Let me first say right off the bat that, at this point, I'm still wishing that I had liked The Black Dahlia more than I did on a first (and so far, only) viewing. I'm no Brian De Palma expert, but I've liked most of the movies of his that I've seen, especially his most recent film, the 2002 thriller Femme Fatale, arguably the ultimate De Palma movie in its twists and turns, its bravura technique, and its Hitchcockian obsessions with voyeurism and deception. But, for all the over-the-top swooniness of Mark Isham's score in The Black Dahlia, for all its occasional moments of distinctly De Palma-like inspiration (including one unbroken p.o.v. shot as Josh Hartnett's Bucky meets the family of Hilary Swank's vampish Madeline Linscott), and for all its surface passion, the initial impression I'm left with is of a muddled mess by a filmmaker who's not quite sure why he's making this particular movie.
But then, perhaps you should take my reaction with a grain of salt. Consider that I haven't read the James Ellroy novel on which it is based, and also consider that I'm hardly a De Palma expert by any means (other than Femme Fatale, I've seen Sisters, Carrie, Dressed to Kill, Blow Out, Scarface, and Snake Eyes, and most of those I saw a while ago, so my memories of them are probably not entirely fresh). So I couldn't tell you if I thought this was the most felicitous Ellroy adaptation or some kind of important auteurist statement from De Palma. I'm just taking The Black Dahlia on its own terms and telling all of you that it's gotten me stumped.
For instance: what does De Palma intend by allowing Mark Isham to go over the top in his scoring, and to use it so insistently, to the point of distraction? Is it meant to be sincerely operatic, or is it meant to be ironic and postmodern? Why does De Palma allow Fiona Shaw, as Madeline Linscott's crazed mother, to go laughably over-the-top in her performance? Are we supposed to take it seriously, or is it meant to blend into the movie's hyper stylization? I don't know. Maybe a second viewing will clear many things up for me, but at this point after a "cold" viewing, I have to say that The Black Dahlia left me pretty dissatisfied, and not necessarily in a way that would make me think that a second viewing would yield something richer. I have to be upfront: I just wasn't terribly engaged by the movie...and I wonder if De Palma was all that engaged in it either.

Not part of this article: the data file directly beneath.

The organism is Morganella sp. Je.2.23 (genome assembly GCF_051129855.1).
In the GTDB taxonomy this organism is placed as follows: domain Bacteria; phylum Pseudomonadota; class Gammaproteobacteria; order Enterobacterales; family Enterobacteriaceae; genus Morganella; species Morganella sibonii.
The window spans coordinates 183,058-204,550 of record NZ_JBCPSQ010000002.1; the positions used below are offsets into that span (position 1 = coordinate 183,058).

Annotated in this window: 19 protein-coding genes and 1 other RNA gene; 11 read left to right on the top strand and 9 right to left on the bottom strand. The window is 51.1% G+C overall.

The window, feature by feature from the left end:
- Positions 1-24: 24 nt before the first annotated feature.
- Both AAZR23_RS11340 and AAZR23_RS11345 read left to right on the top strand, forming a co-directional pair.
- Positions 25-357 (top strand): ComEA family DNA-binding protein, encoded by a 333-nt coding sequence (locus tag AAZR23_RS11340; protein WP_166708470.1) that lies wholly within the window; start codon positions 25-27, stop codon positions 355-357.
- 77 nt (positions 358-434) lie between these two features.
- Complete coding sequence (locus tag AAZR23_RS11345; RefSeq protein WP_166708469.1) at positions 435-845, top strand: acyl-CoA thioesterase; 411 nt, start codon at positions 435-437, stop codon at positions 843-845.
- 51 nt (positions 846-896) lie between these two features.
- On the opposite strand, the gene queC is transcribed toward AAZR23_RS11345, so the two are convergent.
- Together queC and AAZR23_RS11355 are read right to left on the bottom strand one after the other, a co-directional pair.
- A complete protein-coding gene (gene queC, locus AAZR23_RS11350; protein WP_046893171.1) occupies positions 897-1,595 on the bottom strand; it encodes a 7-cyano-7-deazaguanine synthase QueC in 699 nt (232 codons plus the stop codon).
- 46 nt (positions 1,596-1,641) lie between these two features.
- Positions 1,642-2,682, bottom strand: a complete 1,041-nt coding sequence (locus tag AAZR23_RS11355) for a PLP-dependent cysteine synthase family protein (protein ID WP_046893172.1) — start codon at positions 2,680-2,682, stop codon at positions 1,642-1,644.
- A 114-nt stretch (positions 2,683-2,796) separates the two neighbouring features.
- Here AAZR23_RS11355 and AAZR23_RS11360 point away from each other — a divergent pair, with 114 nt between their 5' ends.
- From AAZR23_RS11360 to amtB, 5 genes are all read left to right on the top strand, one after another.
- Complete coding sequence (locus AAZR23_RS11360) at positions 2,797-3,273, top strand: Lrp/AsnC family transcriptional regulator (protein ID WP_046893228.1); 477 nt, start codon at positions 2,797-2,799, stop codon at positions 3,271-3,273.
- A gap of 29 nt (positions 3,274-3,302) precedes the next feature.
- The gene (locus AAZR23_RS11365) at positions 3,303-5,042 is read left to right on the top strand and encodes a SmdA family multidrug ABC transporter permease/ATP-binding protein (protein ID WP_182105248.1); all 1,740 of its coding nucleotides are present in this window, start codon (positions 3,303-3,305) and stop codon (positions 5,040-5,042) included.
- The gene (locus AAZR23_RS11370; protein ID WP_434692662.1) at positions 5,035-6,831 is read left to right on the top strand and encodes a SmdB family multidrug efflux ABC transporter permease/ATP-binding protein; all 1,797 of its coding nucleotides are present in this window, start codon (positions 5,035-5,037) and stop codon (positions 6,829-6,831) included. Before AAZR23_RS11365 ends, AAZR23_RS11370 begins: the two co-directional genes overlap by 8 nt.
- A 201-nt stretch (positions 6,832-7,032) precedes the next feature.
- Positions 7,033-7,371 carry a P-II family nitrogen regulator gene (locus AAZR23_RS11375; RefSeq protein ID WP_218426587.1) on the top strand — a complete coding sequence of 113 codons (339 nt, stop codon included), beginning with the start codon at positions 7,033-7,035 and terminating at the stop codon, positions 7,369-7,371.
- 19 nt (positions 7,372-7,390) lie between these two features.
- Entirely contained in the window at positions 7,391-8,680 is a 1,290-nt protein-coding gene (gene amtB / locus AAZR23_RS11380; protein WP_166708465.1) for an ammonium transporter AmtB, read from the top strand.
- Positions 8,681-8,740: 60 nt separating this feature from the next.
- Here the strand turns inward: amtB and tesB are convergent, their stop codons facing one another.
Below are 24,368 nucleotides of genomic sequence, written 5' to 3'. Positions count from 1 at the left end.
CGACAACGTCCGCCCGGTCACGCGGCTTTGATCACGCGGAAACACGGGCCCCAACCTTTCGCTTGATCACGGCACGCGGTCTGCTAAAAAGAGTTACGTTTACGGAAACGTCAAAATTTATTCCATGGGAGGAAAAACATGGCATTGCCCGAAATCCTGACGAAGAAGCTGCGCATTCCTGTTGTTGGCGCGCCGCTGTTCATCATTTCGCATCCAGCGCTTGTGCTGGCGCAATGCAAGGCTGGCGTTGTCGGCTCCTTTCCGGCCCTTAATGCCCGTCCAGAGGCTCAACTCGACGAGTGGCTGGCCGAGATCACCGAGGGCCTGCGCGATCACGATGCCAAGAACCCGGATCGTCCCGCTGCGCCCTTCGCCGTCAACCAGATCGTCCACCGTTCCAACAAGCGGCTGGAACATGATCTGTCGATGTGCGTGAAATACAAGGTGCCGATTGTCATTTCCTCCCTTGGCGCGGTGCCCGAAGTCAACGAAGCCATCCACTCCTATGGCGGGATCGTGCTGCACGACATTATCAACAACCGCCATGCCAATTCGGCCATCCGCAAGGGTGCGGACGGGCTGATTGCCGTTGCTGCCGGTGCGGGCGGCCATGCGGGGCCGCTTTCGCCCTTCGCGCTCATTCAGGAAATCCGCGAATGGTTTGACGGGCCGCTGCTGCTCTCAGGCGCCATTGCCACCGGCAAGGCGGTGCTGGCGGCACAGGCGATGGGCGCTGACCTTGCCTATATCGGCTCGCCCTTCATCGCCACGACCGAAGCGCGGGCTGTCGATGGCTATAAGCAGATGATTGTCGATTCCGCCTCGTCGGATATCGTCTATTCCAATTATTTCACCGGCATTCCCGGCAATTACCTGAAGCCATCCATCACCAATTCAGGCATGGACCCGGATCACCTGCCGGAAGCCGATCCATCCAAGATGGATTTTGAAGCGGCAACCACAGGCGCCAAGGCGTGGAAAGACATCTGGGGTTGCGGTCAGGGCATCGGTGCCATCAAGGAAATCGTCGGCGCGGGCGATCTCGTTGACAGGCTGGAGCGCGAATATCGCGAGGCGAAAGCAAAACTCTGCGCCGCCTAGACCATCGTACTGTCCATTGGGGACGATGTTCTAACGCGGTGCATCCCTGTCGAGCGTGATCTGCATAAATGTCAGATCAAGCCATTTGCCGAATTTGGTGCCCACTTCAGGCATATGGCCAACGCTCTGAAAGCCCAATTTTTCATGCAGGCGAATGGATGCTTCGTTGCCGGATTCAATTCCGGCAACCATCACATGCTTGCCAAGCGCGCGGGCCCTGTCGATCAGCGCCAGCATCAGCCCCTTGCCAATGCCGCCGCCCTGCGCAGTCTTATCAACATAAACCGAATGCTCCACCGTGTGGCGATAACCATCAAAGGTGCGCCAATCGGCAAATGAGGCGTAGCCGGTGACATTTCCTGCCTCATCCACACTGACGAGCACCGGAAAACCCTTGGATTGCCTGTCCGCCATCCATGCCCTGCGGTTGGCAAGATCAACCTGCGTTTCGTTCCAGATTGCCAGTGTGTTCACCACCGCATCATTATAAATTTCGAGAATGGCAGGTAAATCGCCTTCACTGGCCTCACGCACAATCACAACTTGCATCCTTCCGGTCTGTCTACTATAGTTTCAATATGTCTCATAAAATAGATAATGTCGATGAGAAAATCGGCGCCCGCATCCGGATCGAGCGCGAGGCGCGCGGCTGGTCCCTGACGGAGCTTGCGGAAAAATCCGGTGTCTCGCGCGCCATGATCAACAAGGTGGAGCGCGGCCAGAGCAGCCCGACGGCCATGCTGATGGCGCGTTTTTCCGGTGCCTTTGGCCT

I'd hardly be one of these people who fall into the De Palma-as-cold-fish camp that has persisted since the '70s; I mean, look at Blow Out (1981) and tell me that he isn't emotionally invested in what happens to John Travolta's sound-man character as he tries---and fails---to save the woman he loves from a deadly political conspiracy using his technical knowhow. The Black Dahlia, however, couldn't help but give me the impression of a director trying to convince himself that he actually cares about this rather shallow noir material. With the exception of Mia Kirshner's touchingly vulnerable and naive Elizabeth Short---seen in archive footage by the detectives and by us---most of the actors seem either fairly lifeless (Josh Hartnett, Scarlett Johansson) or hammy (Hilary Swank, Fiona Shaw).
Ultimately, what's the point of this movie? Again, I'm not sure I could even begin to tell you what De Palma was trying to get at in this film, with its baroque excess and film noir overload. Is it meant to be some sort of sensationalistic expose of the evil lurking behind the glittery Hollywood facade? That doesn't seem to me like big news anyway. De Palma, as usual, pulls off a few lovely visual coups---that aforementioned unbroken p.o.v. shot, a recurring image recalling The Man Who Laughs, among others---but those moments are in the context of an inexplicable mess of a movie that left me furrowing my brow not in confusion at all the last-minute twists thrown into the film, but at the point of this whole enterprise, especially within the context of De Palma's body of work.